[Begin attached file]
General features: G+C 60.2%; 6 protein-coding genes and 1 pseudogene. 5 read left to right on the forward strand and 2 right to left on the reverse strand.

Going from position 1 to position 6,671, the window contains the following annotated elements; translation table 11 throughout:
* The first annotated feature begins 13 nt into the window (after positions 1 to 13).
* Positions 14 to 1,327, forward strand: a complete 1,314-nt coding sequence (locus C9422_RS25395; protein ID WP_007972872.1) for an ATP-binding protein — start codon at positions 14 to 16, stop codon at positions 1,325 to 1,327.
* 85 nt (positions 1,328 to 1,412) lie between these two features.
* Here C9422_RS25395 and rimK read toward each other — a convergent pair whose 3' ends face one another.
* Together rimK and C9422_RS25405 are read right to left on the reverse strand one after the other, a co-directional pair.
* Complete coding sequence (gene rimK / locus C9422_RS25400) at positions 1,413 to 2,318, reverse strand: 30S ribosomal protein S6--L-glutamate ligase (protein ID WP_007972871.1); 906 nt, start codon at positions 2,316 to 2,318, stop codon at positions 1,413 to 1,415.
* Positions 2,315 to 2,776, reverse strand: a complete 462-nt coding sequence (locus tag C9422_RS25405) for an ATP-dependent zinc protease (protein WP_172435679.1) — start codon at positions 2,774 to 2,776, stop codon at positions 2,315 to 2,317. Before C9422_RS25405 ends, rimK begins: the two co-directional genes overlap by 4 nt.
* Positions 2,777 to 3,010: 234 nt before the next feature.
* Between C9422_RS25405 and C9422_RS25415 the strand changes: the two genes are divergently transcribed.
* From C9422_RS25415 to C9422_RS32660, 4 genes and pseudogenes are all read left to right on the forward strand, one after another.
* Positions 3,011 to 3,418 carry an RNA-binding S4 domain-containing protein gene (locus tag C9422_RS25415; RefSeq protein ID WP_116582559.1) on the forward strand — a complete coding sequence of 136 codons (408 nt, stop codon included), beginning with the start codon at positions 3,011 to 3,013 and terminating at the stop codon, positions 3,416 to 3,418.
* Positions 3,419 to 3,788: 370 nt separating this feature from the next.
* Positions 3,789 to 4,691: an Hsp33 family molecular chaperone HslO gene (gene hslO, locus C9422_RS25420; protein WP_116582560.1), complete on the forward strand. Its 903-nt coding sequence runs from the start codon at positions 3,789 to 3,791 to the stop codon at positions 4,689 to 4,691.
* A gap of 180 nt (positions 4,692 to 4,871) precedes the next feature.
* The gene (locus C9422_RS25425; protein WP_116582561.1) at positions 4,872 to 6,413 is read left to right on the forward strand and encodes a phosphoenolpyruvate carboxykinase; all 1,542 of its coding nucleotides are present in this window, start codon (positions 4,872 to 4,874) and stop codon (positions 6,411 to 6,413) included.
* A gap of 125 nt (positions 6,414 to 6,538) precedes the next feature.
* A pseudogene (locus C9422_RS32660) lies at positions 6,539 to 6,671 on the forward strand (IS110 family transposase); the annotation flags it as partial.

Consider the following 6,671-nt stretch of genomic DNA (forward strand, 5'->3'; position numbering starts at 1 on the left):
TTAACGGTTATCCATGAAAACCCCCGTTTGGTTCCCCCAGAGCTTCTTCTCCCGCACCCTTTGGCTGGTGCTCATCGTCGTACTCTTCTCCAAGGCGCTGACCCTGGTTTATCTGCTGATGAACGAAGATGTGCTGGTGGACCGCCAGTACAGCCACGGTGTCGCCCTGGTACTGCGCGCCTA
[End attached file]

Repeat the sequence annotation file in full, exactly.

General features: G+C 60.2%; 6 protein-coding genes and 1 pseudogene. 5 read left to right on the forward strand and 2 right to left on the reverse strand.

Going from position 1 to position 6,671, the window contains the following annotated elements; translation table 11 throughout:
* The first annotated feature begins 13 nt into the window (after positions 1 to 13).
* Positions 14 to 1,327, forward strand: a complete 1,314-nt coding sequence (locus C9422_RS25395; protein ID WP_007972872.1) for an ATP-binding protein — start codon at positions 14 to 16, stop codon at positions 1,325 to 1,327.
* 85 nt (positions 1,328 to 1,412) lie between these two features.
* Here C9422_RS25395 and rimK read toward each other — a convergent pair whose 3' ends face one another.
* Together rimK and C9422_RS25405 are read right to left on the reverse strand one after the other, a co-directional pair.
* Complete coding sequence (gene rimK / locus C9422_RS25400) at positions 1,413 to 2,318, reverse strand: 30S ribosomal protein S6--L-glutamate ligase (protein ID WP_007972871.1); 906 nt, start codon at positions 2,316 to 2,318, stop codon at positions 1,413 to 1,415.
* Positions 2,315 to 2,776, reverse strand: a complete 462-nt coding sequence (locus tag C9422_RS25405) for an ATP-dependent zinc protease (protein WP_172435679.1) — start codon at positions 2,774 to 2,776, stop codon at positions 2,315 to 2,317. Before C9422_RS25405 ends, rimK begins: the two co-directional genes overlap by 4 nt.
* Positions 2,777 to 3,010: 234 nt before the next feature.
* Between C9422_RS25405 and C9422_RS25415 the strand changes: the two genes are divergently transcribed.
* From C9422_RS25415 to C9422_RS32660, 4 genes and pseudogenes are all read left to right on the forward strand, one after another.
* Positions 3,011 to 3,418 carry an RNA-binding S4 domain-containing protein gene (locus tag C9422_RS25415; RefSeq protein ID WP_116582559.1) on the forward strand — a complete coding sequence of 136 codons (408 nt, stop codon included), beginning with the start codon at positions 3,011 to 3,013 and terminating at the stop codon, positions 3,416 to 3,418.
* Positions 3,419 to 3,788: 370 nt separating this feature from the next.
* Positions 3,789 to 4,691: an Hsp33 family molecular chaperone HslO gene (gene hslO, locus C9422_RS25420; protein WP_116582560.1), complete on the forward strand. Its 903-nt coding sequence runs from the start codon at positions 3,789 to 3,791 to the stop codon at positions 4,689 to 4,691.
* A gap of 180 nt (positions 4,692 to 4,871) precedes the next feature.
* The gene (locus C9422_RS25425; protein WP_116582561.1) at positions 4,872 to 6,413 is read left to right on the forward strand and encodes a phosphoenolpyruvate carboxykinase; all 1,542 of its coding nucleotides are present in this window, start codon (positions 4,872 to 4,874) and stop codon (positions 6,411 to 6,413) included.
* A gap of 125 nt (positions 6,414 to 6,538) precedes the next feature.
* A pseudogene (locus C9422_RS32660) lies at positions 6,539 to 6,671 on the forward strand (IS110 family transposase); the annotation flags it as partial.

Consider the following 6,671-nt stretch of genomic DNA (forward strand, 5'->3'; position numbering starts at 1 on the left):
TTAACGGTTATCCATGAAAACCCCCGTTTGGTTCCCCCAGAGCTTCTTCTCCCGCACCCTTTGGCTGGTGCTCATCGTCGTACTCTTCTCCAAGGCGCTGACCCTGGTTTATCTGCTGATGAACGAAGATGTGCTGGTGGACCGCCAGTACAGCCACGGTGTCGCCCTGGTACTGCGCGCCTA